ambiguous case

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The case where two sides of a triangle are known, and an acute angle which is not the angle between the known sides. There can often be two possible triangles which satisfy all the given information, hence the name.

If you know the length of AB, and of BC, and the acute angle at A, you can construct the triangle as follows. Draw AB. From A draw a line making the required angle to AB. Place the point of a compass at B and draw an arc of a circle with radius equal to the required length of BC. Where the line from A and the arc intersect is the position of C. Unless the angle at C is exactly 90° or the given information is inconsistent, there will be two different points of intersection and hence two possible triangles.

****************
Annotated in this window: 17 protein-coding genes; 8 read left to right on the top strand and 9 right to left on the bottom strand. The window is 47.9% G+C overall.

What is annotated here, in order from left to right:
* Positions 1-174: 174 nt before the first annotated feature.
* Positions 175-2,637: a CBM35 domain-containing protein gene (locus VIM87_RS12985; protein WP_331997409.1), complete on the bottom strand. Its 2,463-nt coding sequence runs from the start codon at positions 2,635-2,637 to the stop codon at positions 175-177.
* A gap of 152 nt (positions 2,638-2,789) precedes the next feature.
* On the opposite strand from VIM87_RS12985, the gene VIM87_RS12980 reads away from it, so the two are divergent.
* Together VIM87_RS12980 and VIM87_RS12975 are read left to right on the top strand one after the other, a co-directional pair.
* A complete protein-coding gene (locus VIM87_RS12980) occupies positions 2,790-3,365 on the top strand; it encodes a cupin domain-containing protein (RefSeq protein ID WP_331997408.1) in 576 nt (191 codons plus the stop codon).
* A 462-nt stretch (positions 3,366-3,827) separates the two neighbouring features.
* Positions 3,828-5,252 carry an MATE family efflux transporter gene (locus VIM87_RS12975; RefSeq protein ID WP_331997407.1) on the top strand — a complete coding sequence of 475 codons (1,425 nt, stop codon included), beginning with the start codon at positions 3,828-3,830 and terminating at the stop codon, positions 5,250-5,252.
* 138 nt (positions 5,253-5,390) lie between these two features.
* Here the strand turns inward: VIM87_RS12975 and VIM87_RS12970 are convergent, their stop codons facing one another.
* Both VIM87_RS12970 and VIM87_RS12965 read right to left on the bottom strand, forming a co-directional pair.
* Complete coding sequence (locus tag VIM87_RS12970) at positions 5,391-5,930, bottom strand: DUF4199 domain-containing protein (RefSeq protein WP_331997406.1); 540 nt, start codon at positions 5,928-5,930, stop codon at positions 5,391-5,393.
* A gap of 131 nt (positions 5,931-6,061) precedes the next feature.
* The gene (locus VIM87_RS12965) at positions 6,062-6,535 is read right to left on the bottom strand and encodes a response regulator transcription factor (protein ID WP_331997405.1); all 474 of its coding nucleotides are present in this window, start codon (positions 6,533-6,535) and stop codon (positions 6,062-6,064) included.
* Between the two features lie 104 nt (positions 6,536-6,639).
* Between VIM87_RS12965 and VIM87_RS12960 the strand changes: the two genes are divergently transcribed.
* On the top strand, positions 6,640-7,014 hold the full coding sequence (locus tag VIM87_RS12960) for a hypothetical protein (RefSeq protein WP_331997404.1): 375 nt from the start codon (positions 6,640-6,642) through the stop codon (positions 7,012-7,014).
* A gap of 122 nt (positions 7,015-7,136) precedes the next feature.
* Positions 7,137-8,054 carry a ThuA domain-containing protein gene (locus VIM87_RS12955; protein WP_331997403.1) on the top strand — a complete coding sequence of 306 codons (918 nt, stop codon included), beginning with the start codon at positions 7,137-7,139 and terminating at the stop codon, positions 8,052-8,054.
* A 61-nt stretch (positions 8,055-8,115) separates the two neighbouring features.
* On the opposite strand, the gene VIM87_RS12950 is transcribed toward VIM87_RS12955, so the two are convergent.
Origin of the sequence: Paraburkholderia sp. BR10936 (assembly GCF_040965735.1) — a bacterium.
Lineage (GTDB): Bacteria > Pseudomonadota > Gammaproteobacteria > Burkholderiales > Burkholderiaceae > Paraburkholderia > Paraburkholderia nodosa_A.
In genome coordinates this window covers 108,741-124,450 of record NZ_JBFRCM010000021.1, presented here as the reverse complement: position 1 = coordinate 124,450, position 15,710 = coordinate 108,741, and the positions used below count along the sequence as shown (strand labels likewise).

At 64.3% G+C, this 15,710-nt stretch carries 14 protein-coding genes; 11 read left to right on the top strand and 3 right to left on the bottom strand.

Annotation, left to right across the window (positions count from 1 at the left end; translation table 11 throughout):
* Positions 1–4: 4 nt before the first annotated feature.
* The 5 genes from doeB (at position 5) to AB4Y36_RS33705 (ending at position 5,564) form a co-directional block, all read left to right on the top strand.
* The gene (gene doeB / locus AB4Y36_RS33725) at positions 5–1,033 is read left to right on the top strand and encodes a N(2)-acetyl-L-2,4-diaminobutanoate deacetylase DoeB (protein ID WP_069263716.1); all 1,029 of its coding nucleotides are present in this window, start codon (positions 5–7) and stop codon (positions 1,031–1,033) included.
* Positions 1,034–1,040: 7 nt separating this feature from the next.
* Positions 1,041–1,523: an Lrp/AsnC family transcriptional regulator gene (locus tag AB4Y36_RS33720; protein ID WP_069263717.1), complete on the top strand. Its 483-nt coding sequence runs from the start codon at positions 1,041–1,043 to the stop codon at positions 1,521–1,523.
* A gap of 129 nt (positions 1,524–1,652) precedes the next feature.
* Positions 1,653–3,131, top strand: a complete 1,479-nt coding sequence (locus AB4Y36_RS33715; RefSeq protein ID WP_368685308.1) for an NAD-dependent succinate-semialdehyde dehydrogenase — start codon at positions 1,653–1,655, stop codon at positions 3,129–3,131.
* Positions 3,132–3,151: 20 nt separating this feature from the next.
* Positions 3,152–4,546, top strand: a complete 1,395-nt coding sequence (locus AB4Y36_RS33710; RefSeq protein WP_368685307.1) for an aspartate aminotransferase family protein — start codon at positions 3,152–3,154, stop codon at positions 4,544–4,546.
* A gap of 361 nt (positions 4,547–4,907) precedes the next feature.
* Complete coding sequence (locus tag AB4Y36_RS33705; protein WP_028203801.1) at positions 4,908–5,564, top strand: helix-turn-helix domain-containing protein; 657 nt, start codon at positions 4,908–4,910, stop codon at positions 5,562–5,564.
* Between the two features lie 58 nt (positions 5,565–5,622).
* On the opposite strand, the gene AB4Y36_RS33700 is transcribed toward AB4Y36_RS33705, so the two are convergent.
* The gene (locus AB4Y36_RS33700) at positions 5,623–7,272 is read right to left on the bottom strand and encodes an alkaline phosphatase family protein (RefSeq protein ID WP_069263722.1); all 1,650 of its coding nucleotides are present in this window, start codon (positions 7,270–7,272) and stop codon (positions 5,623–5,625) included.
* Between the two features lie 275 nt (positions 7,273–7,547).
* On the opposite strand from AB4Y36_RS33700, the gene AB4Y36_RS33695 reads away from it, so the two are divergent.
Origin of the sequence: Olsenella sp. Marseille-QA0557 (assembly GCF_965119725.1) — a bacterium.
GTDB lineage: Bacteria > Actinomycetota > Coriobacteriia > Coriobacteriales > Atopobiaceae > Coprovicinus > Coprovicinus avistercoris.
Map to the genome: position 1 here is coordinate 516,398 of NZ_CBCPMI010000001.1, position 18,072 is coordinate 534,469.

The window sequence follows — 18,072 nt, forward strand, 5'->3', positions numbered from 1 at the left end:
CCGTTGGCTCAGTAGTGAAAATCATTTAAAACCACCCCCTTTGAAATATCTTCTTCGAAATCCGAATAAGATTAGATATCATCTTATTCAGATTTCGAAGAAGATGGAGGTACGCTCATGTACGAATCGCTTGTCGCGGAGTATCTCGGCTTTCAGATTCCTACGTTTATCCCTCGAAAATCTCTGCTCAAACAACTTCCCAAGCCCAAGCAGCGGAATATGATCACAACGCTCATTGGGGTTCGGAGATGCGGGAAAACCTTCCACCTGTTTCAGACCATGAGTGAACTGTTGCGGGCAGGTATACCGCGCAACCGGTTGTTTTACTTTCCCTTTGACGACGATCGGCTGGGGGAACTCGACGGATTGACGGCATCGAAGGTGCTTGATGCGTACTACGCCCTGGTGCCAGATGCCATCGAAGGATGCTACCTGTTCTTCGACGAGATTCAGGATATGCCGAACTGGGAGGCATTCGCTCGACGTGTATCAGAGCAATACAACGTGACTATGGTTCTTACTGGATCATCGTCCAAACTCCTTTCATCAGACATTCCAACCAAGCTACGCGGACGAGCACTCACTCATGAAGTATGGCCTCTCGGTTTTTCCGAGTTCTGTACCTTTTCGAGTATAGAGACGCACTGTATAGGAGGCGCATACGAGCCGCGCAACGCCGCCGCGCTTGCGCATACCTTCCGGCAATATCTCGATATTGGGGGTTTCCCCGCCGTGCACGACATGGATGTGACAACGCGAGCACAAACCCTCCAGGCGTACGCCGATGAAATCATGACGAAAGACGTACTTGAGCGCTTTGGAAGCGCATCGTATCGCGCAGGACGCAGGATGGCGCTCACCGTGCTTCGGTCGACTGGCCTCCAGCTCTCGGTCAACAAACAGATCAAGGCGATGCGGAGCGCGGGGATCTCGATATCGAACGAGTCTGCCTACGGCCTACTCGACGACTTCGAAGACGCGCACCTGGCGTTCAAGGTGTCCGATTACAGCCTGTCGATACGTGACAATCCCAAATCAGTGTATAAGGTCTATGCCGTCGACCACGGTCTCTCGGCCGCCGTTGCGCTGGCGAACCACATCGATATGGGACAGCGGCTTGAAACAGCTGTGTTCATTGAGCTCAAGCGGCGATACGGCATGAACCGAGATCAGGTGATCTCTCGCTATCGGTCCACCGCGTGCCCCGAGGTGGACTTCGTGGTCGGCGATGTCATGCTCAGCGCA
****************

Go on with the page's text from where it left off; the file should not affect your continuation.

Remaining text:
http://yteach.co.uk/index.php/resources/sine_rule_low_sines_circle_circumscribed_triangle_area_ambiguous_page_2.html An animation showing the construction of the two possible solutions.

Subjects: Mathematics.

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